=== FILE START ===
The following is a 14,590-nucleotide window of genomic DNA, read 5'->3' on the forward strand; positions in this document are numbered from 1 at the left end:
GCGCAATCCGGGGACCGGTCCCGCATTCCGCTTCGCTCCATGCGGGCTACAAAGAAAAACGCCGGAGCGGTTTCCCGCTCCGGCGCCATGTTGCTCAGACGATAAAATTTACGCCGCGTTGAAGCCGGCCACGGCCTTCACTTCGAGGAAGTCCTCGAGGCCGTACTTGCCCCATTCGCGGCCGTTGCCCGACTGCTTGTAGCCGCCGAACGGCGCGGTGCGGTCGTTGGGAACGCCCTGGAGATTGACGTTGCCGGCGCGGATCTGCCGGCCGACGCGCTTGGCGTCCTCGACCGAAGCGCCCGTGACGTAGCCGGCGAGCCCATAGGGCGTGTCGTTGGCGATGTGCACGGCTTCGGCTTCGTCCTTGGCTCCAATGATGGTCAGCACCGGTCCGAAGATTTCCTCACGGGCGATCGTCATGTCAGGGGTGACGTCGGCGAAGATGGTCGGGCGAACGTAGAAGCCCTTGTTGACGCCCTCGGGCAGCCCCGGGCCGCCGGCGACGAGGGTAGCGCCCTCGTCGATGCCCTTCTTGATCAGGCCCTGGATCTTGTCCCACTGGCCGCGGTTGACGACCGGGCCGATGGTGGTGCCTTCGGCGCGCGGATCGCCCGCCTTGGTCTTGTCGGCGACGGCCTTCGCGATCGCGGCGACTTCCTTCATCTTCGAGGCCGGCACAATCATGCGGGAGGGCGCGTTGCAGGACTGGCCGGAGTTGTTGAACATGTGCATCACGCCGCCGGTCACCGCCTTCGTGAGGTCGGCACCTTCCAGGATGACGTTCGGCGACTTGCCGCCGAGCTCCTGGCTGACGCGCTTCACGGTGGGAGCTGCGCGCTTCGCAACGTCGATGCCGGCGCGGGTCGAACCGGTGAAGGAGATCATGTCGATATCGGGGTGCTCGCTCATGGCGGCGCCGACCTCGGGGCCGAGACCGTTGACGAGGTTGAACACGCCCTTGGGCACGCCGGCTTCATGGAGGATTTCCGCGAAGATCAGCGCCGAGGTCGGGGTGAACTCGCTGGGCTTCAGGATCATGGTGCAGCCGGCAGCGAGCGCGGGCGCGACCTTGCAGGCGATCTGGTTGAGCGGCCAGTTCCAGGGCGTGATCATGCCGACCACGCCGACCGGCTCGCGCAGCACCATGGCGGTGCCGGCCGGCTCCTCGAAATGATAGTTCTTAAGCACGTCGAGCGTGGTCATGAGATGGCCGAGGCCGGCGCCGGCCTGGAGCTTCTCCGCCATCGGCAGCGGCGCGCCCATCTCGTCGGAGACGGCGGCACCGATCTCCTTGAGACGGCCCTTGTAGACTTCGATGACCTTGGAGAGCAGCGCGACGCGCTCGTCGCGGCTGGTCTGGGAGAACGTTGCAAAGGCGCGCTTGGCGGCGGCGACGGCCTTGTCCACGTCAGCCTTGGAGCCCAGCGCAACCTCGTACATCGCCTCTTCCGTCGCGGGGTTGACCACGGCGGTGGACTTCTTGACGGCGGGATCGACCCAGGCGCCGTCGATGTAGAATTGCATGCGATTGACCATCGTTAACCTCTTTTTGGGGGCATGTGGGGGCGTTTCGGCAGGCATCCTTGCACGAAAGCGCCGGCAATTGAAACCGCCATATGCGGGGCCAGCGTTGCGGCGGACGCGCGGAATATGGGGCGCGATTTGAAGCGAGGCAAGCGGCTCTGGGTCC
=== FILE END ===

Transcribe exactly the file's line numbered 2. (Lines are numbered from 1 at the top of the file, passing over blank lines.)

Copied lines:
GCGCAATCCGGGGACCGGTCCCGCATTCCGCTTCGCTCCATGCGGGCTACAAAGAAAAACGCCGGAGCGGTTTCCCGCTCCGGCGCCATGTTGCTCAGACGATAAAATTTACGCCGCGTTGAAGCCGGCCACGGCCTTCACTTCGAGGAAGTCCTCGAGGCCGTACTTGCCCCATTCGCGGCCGTTGCCCGACTGCTTGTAGCCGCCGAACGGCGCGGTGCGGTCGTTGGGAACGCCCTGGAGATTGACGTTGCCGGCGCGGATCTGCCGGCCGACGCGCTTGGCGTCCTCGACCGAAGCGCCCGTGACGTAGCCGGCGAGCCCATAGGGCGTGTCGTTGGCGATGTGCACGGCTTCGGCTTCGTCCTTGGCTCCAATGATGGTCAGCACCGGTCCGAAGATTTCCTCACGGGCGATCGTCATGTCAGGGGTGACGTCGGCGAAGATGGTCGGGCGAACGTAGAAGCCCTTGTTGACGCCCTCGGGCAGCCCCGGGCCGCCGGCGACGAGGGTAGCGCCCTCGTCGATGCCCTTCTTGATCAGGCCCTGGATCTTGTCCCACTGGCCGCGGTTGACGACCGGGCCGATGGTGGTGCCTTCGGCGCGCGGATCGCCCGCCTTGGTCTTGTCGGCGACGGCCTTCGCGATCGCGGCGACTTCCTTCATCTTCGAGGCCGGCACAATCATGCGGGAGGGCGCGTTGCAGGACTGGCCGGAGTTGTTGAACATGTGCATCACGCCGCCGGTCACCGCCTTCGTGAGGTCGGCACCTTCCAGGATGACGTTCGGCGACTTGCCGCCGAGCTCCTGGCTGACGCGCTTCACGGTGGGAGCTGCGCGCTTCGCAACGTCGATGCCGGCGCGGGTCGAACCGGTGAAGGAGATCATGTCGATATCGGGGTGCTCGCTCATGGCGGCGCCGACCTCGGGGCCGAGACCGTTGACGAGGTTGAACACGCCCTTGGGCACGCCGGCTTCATGGAGGATTTCCGCGAAGATCAGCGCCGAGGTCGGGGTGAACTCGCTGGGCTTCAGGATCATGGTGCAGCCGGCAGCGAGCGCGGGCGCGACCTTGCAGGCGATCTGGTTGAGCGGCCAGTTCCAGGGCGTGATCATGCCGACCACGCCGACCGGCTCGCGCAGCACCATGGCGGTGCCGGCCGGCTCCTCGAAATGATAGTTCTTAAGCACGTCGAGCGTGGTCATGAGATGGCCGAGGCCGGCGCCGGCCTGGAGCTTCTCCGCCATCGGCAGCGGCGCGCCCATCTCGTCGGAGACGGCGGCACCGATCTCCTTGAGACGGCCCTTGTAGACTTCGATGACCTTGGAGAGCAGCGCGACGCGCTCGTCGCGGCTGGTCTGGGAGAACGTTGCAAAGGCGCGCTTGGCGGCGGCGACGGCCTTGTCCACGTCAGCCTTGGAGCCCAGCGCAACCTCGTACATCGCCTCTTCCGTCGCGGGGTTGACCACGGCGGTGGACTTCTTGACGGCGGGATCGACCCAGGCGCCGTCGATGTAGAATTGCATGCGATTGACCATCGTTAACCTCTTTTTGGGGGCATGTGGGGGCGTTTCGGCAGGCATCCTTGCACGAAAGCGCCGGCAATTGAAACCGCCATATGCGGGGCCAGCGTTGCGGCGGACGCGCGGAATATGGGGCGCGATTTGAAGCGAGGCAAGCGGCTCTGGGTCC